A review of Everyday Justice

Every decision we make is an ethical decision, which forces us to choose whether we will act out of love or end up denying the image of God in others.” This quotation sums up CCblogger Julie Clawson’s new book Everyday Justice. Whether it’s the coffee we drink, the chocolate or cheeseburger we eat or the clothes on our back, our everyday choices affect the lives of people living near and far from us. Because we often can’t see the consequences of our choices, we don’t pay much attention to them.

Books like this one tend to get under our skin and make us feel uncomfortable, especially when they bring to mind texts like Matthew 25, which calls on us to attend to the needs of the “least of these.” But like the rich young ruler of this week’s gospel lesson, we find it difficult to let go of the things that give pleasure to our lives.

There are alternatives out there—though yes, they may be more expensive and inconvenient. Clawson suggests taking it slow at first: make just a few changes here and there. Start with CFL light bulbs. Choose fair trade coffee, and maybe combine some shopping trips to save gas. Clawson calls this “ethical consumption,” the decision to apply “our moral values and ethical standards to our consumer habits.” We can start this process by becoming more aware of the situation, and this book is a good place to start. Its stories and information can help us make better decisions, and each chapter ends with a list of resources.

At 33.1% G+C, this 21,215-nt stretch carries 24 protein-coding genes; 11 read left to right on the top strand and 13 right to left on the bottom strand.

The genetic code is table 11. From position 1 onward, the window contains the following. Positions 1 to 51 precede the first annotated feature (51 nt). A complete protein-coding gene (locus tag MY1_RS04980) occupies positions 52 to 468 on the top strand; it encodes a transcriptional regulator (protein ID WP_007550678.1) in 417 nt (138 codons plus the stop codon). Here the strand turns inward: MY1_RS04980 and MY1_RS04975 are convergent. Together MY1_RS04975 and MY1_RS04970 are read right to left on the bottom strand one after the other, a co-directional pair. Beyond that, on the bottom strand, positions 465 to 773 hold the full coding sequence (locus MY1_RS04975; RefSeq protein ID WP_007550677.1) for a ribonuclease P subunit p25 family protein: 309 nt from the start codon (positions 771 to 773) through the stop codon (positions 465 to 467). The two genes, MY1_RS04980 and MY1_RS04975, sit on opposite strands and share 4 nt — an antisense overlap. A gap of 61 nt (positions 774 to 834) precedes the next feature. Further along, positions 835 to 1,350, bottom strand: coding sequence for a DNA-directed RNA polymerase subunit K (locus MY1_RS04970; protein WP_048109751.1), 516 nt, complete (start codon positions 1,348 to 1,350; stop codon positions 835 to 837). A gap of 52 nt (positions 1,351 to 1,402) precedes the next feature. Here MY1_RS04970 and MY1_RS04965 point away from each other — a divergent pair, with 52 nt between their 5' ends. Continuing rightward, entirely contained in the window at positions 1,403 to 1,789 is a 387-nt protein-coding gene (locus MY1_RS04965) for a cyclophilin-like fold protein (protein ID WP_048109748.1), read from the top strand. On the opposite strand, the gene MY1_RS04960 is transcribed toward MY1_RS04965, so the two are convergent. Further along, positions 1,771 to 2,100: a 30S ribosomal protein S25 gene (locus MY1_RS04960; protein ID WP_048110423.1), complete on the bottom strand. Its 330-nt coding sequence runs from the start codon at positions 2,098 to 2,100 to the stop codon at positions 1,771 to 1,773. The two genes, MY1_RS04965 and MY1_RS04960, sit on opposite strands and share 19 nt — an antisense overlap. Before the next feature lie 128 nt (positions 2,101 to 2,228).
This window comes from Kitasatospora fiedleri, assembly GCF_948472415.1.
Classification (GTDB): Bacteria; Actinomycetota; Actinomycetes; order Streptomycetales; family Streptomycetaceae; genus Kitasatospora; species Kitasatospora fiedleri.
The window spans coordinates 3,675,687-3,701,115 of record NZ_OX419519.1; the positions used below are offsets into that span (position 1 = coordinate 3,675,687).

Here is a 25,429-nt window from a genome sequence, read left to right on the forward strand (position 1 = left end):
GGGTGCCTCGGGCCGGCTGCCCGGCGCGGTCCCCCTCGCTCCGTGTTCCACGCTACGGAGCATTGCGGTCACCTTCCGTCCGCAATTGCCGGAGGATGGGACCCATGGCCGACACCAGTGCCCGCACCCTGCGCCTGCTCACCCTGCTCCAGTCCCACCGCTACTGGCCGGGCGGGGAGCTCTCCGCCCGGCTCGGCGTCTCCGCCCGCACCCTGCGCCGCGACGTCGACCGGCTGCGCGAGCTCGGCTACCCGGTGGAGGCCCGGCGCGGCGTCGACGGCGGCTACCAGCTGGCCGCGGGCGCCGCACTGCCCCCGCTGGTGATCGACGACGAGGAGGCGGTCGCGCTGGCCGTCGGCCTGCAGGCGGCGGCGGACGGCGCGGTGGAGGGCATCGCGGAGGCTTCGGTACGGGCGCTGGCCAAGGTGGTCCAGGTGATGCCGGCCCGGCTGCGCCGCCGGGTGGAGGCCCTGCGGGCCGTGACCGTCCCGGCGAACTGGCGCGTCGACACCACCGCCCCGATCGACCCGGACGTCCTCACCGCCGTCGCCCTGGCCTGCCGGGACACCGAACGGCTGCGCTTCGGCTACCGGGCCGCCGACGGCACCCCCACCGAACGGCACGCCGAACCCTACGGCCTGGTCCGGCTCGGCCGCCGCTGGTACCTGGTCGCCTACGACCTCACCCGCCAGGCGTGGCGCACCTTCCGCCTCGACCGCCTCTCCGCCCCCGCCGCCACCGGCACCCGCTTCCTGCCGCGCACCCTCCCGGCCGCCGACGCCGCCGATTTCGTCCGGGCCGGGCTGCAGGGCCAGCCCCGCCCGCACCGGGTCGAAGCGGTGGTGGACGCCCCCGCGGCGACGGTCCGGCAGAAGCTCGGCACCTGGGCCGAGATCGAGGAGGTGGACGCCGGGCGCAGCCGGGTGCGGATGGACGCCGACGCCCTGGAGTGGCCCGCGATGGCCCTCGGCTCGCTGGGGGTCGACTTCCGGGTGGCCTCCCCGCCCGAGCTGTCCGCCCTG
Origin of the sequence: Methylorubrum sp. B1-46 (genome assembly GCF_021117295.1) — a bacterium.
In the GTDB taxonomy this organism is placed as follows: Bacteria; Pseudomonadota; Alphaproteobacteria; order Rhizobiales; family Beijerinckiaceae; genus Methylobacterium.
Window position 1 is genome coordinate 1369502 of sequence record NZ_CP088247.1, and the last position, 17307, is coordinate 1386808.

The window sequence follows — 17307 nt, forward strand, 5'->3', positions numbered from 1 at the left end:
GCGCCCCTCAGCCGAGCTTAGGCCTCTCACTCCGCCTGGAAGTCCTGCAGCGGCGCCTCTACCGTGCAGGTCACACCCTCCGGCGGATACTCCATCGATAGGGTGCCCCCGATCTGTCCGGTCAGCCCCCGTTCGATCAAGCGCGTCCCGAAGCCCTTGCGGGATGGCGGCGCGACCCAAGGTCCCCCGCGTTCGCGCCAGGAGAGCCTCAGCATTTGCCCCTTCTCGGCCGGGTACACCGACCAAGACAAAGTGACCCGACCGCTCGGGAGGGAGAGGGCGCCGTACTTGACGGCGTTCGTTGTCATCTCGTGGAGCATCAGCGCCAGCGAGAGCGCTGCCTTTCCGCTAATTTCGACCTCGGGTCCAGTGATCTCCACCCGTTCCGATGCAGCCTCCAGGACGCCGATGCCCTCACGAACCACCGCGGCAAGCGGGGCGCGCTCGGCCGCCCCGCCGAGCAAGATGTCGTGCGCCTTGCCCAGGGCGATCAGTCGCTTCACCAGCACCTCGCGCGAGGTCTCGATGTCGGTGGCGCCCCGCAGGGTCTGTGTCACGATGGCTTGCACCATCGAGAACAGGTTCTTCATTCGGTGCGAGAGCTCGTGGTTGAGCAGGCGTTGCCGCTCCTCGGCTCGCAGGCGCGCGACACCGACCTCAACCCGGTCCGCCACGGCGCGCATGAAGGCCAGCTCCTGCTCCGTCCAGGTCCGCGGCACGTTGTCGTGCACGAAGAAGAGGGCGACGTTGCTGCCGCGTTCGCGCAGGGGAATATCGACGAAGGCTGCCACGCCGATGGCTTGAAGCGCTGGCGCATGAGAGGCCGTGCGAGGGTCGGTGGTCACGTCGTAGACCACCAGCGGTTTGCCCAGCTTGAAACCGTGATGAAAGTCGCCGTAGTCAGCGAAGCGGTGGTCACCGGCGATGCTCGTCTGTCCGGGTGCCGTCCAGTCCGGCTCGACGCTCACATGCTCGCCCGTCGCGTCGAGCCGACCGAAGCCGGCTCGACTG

Why should we care about these things? The answer should be simple for Christians: because God does. As we hear this challenging word, Clawson offers some words of grace. First, don’t panic. Do, what you can, because even small changes, when taken together with the changes made by others, can make a big difference. Second, she encourages us not to try this alone but instead do it as a community. It is “within the strength and support of these relationships [the Holy Spirit and our communities of faith] that we serve.”

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